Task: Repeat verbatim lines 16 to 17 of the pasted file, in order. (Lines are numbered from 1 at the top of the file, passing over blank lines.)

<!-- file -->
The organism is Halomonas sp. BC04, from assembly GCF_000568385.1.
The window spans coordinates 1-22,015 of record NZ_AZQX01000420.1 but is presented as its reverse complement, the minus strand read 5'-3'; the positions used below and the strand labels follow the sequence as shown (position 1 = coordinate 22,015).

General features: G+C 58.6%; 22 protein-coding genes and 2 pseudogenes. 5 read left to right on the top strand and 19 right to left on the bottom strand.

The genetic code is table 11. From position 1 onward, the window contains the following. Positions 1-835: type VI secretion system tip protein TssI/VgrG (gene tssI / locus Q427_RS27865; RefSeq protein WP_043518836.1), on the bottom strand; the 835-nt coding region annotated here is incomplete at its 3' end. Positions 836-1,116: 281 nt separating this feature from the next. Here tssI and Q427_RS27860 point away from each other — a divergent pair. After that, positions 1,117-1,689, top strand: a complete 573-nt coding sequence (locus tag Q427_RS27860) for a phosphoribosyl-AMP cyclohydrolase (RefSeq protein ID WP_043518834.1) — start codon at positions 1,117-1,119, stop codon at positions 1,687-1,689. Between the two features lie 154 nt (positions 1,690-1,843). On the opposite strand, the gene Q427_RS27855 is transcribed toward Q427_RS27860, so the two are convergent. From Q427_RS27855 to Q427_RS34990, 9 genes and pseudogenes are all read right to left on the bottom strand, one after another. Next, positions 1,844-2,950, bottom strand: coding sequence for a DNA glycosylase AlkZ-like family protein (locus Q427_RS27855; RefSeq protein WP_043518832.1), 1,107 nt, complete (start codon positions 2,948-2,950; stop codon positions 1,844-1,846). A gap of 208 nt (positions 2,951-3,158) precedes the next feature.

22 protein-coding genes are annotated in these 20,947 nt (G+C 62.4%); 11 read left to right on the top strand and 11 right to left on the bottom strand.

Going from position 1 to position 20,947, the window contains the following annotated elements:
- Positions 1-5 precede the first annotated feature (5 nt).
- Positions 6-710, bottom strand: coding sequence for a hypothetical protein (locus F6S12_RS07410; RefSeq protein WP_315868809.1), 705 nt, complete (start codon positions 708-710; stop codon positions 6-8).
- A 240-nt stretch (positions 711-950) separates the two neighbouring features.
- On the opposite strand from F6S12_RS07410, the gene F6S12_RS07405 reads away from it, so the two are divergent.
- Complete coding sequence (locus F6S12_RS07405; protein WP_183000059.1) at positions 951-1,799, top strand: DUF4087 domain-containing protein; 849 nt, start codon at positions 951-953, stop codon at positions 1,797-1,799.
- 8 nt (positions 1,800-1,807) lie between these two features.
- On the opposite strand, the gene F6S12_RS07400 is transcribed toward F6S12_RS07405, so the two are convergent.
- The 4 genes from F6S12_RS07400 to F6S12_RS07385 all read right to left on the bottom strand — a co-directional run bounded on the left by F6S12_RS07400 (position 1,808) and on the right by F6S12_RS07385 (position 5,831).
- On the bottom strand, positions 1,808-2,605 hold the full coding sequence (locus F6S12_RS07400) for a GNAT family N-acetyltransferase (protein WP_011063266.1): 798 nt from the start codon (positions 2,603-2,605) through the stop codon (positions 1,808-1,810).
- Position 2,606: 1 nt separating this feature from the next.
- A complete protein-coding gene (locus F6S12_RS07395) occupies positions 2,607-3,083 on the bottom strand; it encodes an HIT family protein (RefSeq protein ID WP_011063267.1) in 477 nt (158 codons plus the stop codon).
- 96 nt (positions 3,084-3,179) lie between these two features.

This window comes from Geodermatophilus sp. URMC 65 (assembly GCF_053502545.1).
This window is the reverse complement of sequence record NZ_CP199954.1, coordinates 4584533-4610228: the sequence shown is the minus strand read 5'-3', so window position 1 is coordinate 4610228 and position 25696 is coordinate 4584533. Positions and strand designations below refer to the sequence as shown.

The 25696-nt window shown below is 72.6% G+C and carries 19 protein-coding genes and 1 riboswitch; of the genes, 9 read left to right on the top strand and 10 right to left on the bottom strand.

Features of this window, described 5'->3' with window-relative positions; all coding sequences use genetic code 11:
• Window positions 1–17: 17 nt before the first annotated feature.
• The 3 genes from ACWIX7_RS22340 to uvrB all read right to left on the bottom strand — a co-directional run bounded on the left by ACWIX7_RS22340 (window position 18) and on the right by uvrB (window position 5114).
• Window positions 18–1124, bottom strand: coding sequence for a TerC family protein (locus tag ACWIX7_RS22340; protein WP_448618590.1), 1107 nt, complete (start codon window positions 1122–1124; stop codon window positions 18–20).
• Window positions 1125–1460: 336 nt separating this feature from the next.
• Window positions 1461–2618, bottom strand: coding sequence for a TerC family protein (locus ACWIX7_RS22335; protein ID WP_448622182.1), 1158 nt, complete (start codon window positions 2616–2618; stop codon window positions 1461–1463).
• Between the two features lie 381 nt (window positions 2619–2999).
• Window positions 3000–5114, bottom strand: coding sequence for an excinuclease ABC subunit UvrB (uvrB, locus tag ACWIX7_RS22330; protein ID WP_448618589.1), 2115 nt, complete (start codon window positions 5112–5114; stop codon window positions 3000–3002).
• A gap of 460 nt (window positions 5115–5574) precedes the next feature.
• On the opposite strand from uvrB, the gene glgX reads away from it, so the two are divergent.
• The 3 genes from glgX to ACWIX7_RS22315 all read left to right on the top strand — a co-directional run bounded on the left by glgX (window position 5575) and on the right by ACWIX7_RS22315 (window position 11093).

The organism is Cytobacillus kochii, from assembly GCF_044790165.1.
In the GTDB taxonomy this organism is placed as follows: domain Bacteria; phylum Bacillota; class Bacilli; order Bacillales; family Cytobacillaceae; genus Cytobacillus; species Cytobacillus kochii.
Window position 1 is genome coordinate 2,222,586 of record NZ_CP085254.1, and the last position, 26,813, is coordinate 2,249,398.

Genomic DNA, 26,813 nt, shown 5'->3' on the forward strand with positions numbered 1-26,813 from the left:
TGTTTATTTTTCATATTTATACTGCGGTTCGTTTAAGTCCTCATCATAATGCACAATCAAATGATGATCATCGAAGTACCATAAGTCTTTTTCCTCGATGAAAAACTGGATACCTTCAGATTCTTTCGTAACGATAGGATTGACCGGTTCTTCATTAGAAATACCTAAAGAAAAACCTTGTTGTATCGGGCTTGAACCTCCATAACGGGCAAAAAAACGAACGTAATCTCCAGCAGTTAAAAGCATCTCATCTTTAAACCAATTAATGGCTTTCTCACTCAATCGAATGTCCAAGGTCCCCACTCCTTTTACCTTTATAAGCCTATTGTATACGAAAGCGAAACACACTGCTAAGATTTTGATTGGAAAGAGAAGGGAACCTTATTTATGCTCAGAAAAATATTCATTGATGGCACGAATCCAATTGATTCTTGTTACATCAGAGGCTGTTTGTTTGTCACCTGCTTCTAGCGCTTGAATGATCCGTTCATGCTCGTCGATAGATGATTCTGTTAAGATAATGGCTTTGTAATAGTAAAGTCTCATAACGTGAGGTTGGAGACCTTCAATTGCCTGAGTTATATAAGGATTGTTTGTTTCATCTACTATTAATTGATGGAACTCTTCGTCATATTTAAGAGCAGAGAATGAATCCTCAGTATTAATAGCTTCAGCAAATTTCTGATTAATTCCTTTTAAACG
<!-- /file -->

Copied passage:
- Position 2,606: 1 nt separating this feature from the next.
- A complete protein-coding gene (locus F6S12_RS07395) occupies positions 2,607-3,083 on the bottom strand; it encodes an HIT family protein (RefSeq protein ID WP_011063267.1) in 477 nt (158 codons plus the stop codon).